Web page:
Sean Egan Application 2006

Jump to navigation Jump to search

My name is Sean Egan. I'm 24 years old, and currently live in Seattle, Washington. I am employed by Google, Inc., where I work on the Google Talk team and I also lead development on Gaim, a popular open-source IM client. I have been deeply involved in instant messaging for as long as it's existed, and I am applying for new membership into the Jabber Software Foundation.

Google Talk

Since September '05, I've been working for Google on the Google Talk team. Google Talk is a public XMPP service fully dedicated to openness. In addition to letting users and other servers connect to the domain with any compliant software they choose, the Google Apps For Your Domain program easily allows any domain owner to have Google Talk servers host XMPP services for their domain. One of my major responsibilities at Google is contributing to the development and standardization of the Jingle protocol: the nascent XEPs defining the establishment of out-of-band peer-to-peer sessions (notably voice) between XMPP users.

I am listed, with others, as an author on five of the Jingle XEPs. In contributing to these XEPs, I've represented the entire Google Talk team, summarizing their thoughts on various design decisions. I've also worked on documenting various Google-specific extensions to XMPP (e.g. Gmail notifications) and will continue to document and introduce Google extensions into the standards process as appropriate.

In addition to participating in the standards process, I maintain and help develop a library called libjingle, which is the Google Talk client's implementation of Jingle released under a BSD style license. In the next few months, I intend to improve this library by matching the Jingle XEPs as well as improving the community aspects of the project.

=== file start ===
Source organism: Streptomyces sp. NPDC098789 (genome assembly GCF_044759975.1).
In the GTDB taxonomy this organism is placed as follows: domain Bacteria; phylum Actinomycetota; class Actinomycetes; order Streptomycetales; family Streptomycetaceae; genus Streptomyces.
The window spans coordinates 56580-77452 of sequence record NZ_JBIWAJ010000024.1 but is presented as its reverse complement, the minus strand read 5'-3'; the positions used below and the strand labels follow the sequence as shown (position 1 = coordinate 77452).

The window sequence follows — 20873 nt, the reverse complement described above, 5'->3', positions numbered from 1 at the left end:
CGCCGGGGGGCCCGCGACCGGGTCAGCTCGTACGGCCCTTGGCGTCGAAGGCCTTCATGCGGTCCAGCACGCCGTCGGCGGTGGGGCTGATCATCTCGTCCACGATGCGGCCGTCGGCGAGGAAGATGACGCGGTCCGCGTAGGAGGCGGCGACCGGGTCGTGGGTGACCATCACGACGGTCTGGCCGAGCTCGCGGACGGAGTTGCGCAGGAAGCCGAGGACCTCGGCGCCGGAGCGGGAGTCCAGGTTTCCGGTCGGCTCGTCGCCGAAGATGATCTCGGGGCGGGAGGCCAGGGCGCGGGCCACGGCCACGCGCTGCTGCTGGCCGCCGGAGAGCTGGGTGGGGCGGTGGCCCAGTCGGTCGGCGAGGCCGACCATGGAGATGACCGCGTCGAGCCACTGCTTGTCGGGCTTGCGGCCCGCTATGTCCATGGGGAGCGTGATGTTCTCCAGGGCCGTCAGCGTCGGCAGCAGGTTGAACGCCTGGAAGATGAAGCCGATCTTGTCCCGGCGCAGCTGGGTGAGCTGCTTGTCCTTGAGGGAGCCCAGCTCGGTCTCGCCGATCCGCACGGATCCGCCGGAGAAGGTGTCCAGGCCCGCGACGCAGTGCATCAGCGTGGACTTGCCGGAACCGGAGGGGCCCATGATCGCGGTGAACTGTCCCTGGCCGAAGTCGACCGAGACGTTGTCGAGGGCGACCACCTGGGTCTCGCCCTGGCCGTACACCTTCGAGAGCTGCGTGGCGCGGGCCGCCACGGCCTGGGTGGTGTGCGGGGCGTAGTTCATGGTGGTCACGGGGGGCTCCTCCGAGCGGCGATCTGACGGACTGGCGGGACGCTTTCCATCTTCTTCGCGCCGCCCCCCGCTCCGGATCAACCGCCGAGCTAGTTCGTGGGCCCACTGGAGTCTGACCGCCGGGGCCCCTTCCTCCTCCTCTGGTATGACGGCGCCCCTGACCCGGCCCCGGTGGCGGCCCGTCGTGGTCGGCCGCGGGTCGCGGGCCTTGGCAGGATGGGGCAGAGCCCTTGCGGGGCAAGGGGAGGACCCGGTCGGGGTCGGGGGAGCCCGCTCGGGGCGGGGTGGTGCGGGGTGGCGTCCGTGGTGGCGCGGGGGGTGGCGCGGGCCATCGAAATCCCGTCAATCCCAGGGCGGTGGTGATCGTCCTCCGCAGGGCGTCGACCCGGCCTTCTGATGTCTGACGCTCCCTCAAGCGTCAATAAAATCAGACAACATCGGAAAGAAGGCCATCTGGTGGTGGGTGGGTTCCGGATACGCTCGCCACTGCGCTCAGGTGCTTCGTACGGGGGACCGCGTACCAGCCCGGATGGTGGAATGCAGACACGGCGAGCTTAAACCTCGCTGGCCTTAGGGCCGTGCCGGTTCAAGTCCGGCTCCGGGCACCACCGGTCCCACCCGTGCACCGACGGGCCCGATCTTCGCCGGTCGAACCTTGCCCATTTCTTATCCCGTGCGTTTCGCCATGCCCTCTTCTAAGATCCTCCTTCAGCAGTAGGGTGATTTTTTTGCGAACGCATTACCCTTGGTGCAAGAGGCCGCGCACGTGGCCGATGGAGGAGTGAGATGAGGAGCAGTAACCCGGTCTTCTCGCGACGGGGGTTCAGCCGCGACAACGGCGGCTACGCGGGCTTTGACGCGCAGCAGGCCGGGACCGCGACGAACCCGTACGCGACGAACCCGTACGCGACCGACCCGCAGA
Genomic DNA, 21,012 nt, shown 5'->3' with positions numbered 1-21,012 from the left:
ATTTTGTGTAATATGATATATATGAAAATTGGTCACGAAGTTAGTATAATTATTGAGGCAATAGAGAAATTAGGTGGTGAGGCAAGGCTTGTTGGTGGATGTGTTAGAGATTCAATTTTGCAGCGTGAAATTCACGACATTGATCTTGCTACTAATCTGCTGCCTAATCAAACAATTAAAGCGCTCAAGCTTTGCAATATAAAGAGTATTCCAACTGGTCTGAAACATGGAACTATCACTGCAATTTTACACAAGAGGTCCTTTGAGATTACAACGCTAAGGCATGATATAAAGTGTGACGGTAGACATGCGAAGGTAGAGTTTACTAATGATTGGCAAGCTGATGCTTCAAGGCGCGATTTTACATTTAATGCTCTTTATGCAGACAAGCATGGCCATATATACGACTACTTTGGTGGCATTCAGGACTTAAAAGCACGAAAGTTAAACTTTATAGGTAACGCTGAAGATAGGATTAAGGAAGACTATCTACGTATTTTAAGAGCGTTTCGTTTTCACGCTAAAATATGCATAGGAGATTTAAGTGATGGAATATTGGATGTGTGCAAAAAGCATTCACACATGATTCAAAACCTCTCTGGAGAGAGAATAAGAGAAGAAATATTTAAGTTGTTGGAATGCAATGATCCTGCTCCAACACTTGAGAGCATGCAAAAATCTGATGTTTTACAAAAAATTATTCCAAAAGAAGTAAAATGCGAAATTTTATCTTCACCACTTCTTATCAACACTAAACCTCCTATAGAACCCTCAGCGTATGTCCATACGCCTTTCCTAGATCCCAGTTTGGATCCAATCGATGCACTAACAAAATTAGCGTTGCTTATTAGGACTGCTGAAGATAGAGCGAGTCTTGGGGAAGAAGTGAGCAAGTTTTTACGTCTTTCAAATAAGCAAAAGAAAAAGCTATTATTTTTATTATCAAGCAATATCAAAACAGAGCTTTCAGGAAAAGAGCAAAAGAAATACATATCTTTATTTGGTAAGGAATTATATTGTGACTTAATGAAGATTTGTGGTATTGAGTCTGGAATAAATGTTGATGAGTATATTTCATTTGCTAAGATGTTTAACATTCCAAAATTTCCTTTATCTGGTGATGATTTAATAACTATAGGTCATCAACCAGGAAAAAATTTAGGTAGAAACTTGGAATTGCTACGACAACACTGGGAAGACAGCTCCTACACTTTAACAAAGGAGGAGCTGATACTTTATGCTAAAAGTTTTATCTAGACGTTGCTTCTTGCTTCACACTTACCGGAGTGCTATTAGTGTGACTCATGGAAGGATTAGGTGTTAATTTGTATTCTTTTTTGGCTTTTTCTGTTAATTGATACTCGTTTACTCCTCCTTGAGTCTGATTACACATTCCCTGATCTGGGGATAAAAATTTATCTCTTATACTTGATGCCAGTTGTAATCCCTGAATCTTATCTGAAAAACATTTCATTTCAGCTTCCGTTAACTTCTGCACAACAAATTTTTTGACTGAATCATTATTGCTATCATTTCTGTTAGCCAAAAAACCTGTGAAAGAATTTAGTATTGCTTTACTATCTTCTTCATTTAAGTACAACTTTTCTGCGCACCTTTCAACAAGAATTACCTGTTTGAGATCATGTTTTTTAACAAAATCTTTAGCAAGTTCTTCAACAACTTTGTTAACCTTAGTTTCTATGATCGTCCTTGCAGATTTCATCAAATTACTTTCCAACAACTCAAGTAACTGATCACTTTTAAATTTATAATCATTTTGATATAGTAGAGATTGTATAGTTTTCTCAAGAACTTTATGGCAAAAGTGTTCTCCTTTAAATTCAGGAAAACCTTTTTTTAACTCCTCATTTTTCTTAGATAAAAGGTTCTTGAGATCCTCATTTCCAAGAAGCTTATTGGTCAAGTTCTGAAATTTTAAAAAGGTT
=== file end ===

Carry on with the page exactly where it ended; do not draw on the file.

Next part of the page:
Since 2001, I've led the development of Gaim [1]: a popular open-source, cross-platform, IM client with support for numerous protocols, including Jabber. My experience on Gaim has made me intimately familiar with XMPP as well as many other popular IM protocols. In addition the Gaim client, Gaim provides a library known as "libgaim," which allows for development of alternate UIs based on Gaim's backend. Two of the more prominent UIs include AdiumX [2] and Meebo [3]. According to numbers released by Google [4], Gaim's Jabber code is responsible for more than 60% of third-party client connections to the service.

I am not primarily responsible for most of Gaim's Jabber code, but I have made notable contributions to it. Recently, my changes have been centered largely on XMPP compatibility issues revealed by testing against Google Talk servers. After the Jingle XEPs mature and Gaim releases version 2.0.0, I intend to make Jingle support my top priority in Gaim.


I am applying for membership because I want to help improve the state of standards-based IM and to further strengthen the relationship between Google and the JSF. I want to help Jingle grow, mature, and proliferate into a well-established, widely-implemented protocol. I want to help advance XMPP and promote its continued adoption.

Contact me!